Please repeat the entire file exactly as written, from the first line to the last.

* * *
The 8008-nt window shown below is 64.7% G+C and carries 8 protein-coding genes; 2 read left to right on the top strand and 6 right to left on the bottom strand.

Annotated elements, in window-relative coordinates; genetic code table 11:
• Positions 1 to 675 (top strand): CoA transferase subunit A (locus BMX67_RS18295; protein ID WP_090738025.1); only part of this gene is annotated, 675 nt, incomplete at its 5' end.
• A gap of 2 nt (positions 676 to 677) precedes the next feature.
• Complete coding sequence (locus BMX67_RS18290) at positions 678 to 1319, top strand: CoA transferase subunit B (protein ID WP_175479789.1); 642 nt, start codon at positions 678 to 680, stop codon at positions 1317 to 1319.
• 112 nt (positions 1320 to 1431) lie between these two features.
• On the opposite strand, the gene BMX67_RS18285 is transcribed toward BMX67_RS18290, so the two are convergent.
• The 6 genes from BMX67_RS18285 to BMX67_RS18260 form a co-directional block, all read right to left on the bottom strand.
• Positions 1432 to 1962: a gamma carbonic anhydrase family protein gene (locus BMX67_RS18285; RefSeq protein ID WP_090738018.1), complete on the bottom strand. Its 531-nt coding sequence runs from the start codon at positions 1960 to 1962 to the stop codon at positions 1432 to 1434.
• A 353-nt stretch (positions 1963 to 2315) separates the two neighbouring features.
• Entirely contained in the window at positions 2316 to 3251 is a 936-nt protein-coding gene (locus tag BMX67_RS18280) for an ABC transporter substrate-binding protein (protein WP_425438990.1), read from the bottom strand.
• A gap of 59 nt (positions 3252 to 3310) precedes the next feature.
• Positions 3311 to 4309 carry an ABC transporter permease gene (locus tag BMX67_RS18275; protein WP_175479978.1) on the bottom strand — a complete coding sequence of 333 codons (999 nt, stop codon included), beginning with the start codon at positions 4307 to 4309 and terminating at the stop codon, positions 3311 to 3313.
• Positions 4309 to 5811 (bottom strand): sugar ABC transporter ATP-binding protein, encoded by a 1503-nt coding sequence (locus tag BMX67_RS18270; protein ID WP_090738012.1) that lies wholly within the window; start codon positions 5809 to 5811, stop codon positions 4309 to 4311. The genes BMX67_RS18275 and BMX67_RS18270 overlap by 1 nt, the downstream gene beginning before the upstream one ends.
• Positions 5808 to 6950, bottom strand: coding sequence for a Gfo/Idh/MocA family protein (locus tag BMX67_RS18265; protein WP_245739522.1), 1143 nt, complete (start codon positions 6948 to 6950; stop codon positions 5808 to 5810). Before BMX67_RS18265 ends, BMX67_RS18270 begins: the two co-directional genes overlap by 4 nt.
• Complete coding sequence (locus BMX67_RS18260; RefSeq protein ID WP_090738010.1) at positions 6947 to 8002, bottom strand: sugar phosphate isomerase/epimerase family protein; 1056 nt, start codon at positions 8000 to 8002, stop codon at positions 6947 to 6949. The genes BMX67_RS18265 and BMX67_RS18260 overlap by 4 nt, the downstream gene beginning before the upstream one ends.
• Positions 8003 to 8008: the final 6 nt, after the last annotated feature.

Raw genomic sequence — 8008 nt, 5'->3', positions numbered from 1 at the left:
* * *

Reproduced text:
The 8008-nt window shown below is 64.7% G+C and carries 8 protein-coding genes; 2 read left to right on the top strand and 6 right to left on the bottom strand.

Annotated elements, in window-relative coordinates; genetic code table 11:
• Positions 1 to 675 (top strand): CoA transferase subunit A (locus BMX67_RS18295; protein ID WP_090738025.1); only part of this gene is annotated, 675 nt, incomplete at its 5' end.
• A gap of 2 nt (positions 676 to 677) precedes the next feature.
• Complete coding sequence (locus BMX67_RS18290) at positions 678 to 1319, top strand: CoA transferase subunit B (protein ID WP_175479789.1); 642 nt, start codon at positions 678 to 680, stop codon at positions 1317 to 1319.
• 112 nt (positions 1320 to 1431) lie between these two features.
• On the opposite strand, the gene BMX67_RS18285 is transcribed toward BMX67_RS18290, so the two are convergent.
• The 6 genes from BMX67_RS18285 to BMX67_RS18260 form a co-directional block, all read right to left on the bottom strand.
• Positions 1432 to 1962: a gamma carbonic anhydrase family protein gene (locus BMX67_RS18285; RefSeq protein ID WP_090738018.1), complete on the bottom strand. Its 531-nt coding sequence runs from the start codon at positions 1960 to 1962 to the stop codon at positions 1432 to 1434.
• A 353-nt stretch (positions 1963 to 2315) separates the two neighbouring features.
• Entirely contained in the window at positions 2316 to 3251 is a 936-nt protein-coding gene (locus tag BMX67_RS18280) for an ABC transporter substrate-binding protein (protein WP_425438990.1), read from the bottom strand.
• A gap of 59 nt (positions 3252 to 3310) precedes the next feature.
• Positions 3311 to 4309 carry an ABC transporter permease gene (locus tag BMX67_RS18275; protein WP_175479978.1) on the bottom strand — a complete coding sequence of 333 codons (999 nt, stop codon included), beginning with the start codon at positions 4307 to 4309 and terminating at the stop codon, positions 3311 to 3313.
• Positions 4309 to 5811 (bottom strand): sugar ABC transporter ATP-binding protein, encoded by a 1503-nt coding sequence (locus tag BMX67_RS18270; protein ID WP_090738012.1) that lies wholly within the window; start codon positions 5809 to 5811, stop codon positions 4309 to 4311. The genes BMX67_RS18275 and BMX67_RS18270 overlap by 1 nt, the downstream gene beginning before the upstream one ends.
• Positions 5808 to 6950, bottom strand: coding sequence for a Gfo/Idh/MocA family protein (locus tag BMX67_RS18265; protein WP_245739522.1), 1143 nt, complete (start codon positions 6948 to 6950; stop codon positions 5808 to 5810). Before BMX67_RS18265 ends, BMX67_RS18270 begins: the two co-directional genes overlap by 4 nt.
• Complete coding sequence (locus BMX67_RS18260; RefSeq protein ID WP_090738010.1) at positions 6947 to 8002, bottom strand: sugar phosphate isomerase/epimerase family protein; 1056 nt, start codon at positions 8000 to 8002, stop codon at positions 6947 to 6949. The genes BMX67_RS18265 and BMX67_RS18260 overlap by 4 nt, the downstream gene beginning before the upstream one ends.
• Positions 8003 to 8008: the final 6 nt, after the last annotated feature.

Raw genomic sequence — 8008 nt, 5'->3', positions numbered from 1 at the left: